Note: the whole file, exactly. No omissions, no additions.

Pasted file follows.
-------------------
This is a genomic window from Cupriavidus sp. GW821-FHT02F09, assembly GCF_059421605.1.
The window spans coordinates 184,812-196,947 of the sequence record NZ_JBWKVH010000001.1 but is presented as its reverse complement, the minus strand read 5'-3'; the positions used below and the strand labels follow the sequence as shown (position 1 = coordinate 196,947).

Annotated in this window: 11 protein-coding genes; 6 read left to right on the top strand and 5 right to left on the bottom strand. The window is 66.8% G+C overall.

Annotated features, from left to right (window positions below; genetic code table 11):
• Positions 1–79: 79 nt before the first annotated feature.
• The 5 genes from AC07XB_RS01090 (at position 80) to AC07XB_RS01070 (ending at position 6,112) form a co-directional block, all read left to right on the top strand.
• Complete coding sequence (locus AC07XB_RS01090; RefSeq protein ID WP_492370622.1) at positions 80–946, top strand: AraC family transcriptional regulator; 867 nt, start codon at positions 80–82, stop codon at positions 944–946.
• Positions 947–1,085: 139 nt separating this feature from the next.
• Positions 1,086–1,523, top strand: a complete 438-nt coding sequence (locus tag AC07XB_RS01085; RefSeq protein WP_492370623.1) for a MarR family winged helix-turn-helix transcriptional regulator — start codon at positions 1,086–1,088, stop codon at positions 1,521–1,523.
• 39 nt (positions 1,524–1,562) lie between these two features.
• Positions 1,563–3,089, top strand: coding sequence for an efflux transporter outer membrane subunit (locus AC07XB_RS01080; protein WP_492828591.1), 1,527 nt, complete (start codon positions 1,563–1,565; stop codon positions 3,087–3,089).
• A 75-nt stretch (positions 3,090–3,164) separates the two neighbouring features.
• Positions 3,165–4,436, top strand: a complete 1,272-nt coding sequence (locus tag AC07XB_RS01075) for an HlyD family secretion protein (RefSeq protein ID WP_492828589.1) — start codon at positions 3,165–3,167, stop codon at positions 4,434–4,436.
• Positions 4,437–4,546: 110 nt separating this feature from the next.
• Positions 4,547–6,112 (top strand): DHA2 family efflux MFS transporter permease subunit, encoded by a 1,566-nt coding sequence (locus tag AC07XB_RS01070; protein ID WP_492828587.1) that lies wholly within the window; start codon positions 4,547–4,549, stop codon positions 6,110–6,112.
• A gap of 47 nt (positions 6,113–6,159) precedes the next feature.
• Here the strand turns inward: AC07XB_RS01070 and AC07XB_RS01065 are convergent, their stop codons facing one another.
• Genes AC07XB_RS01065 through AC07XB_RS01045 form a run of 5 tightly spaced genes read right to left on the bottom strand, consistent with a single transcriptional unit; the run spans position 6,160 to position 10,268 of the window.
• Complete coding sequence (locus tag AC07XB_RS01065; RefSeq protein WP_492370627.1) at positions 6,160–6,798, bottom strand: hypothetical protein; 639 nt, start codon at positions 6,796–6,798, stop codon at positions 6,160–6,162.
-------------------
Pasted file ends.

This is a genomic window from Cupriavidus sp. GW821-FHT02F09, assembly GCF_059421605.1.
The window spans coordinates 184,812-196,947 of the sequence record NZ_JBWKVH010000001.1 but is presented as its reverse complement, the minus strand read 5'-3'; the positions used below and the strand labels follow the sequence as shown (position 1 = coordinate 196,947).

Annotated in this window: 11 protein-coding genes; 6 read left to right on the top strand and 5 right to left on the bottom strand. The window is 66.8% G+C overall.

Annotated features, from left to right (window positions below; genetic code table 11):
• Positions 1–79: 79 nt before the first annotated feature.
• The 5 genes from AC07XB_RS01090 (at position 80) to AC07XB_RS01070 (ending at position 6,112) form a co-directional block, all read left to right on the top strand.
• Complete coding sequence (locus AC07XB_RS01090; RefSeq protein ID WP_492370622.1) at positions 80–946, top strand: AraC family transcriptional regulator; 867 nt, start codon at positions 80–82, stop codon at positions 944–946.
• Positions 947–1,085: 139 nt separating this feature from the next.
• Positions 1,086–1,523, top strand: a complete 438-nt coding sequence (locus tag AC07XB_RS01085; RefSeq protein WP_492370623.1) for a MarR family winged helix-turn-helix transcriptional regulator — start codon at positions 1,086–1,088, stop codon at positions 1,521–1,523.
• 39 nt (positions 1,524–1,562) lie between these two features.
• Positions 1,563–3,089, top strand: coding sequence for an efflux transporter outer membrane subunit (locus AC07XB_RS01080; protein WP_492828591.1), 1,527 nt, complete (start codon positions 1,563–1,565; stop codon positions 3,087–3,089).
• A 75-nt stretch (positions 3,090–3,164) separates the two neighbouring features.
• Positions 3,165–4,436, top strand: a complete 1,272-nt coding sequence (locus tag AC07XB_RS01075) for an HlyD family secretion protein (RefSeq protein ID WP_492828589.1) — start codon at positions 3,165–3,167, stop codon at positions 4,434–4,436.
• Positions 4,437–4,546: 110 nt separating this feature from the next.
• Positions 4,547–6,112 (top strand): DHA2 family efflux MFS transporter permease subunit, encoded by a 1,566-nt coding sequence (locus tag AC07XB_RS01070; protein ID WP_492828587.1) that lies wholly within the window; start codon positions 4,547–4,549, stop codon positions 6,110–6,112.
• A gap of 47 nt (positions 6,113–6,159) precedes the next feature.
• Here the strand turns inward: AC07XB_RS01070 and AC07XB_RS01065 are convergent, their stop codons facing one another.
• Genes AC07XB_RS01065 through AC07XB_RS01045 form a run of 5 tightly spaced genes read right to left on the bottom strand, consistent with a single transcriptional unit; the run spans position 6,160 to position 10,268 of the window.
• Complete coding sequence (locus tag AC07XB_RS01065; RefSeq protein WP_492370627.1) at positions 6,160–6,798, bottom strand: hypothetical protein; 639 nt, start codon at positions 6,796–6,798, stop codon at positions 6,160–6,162.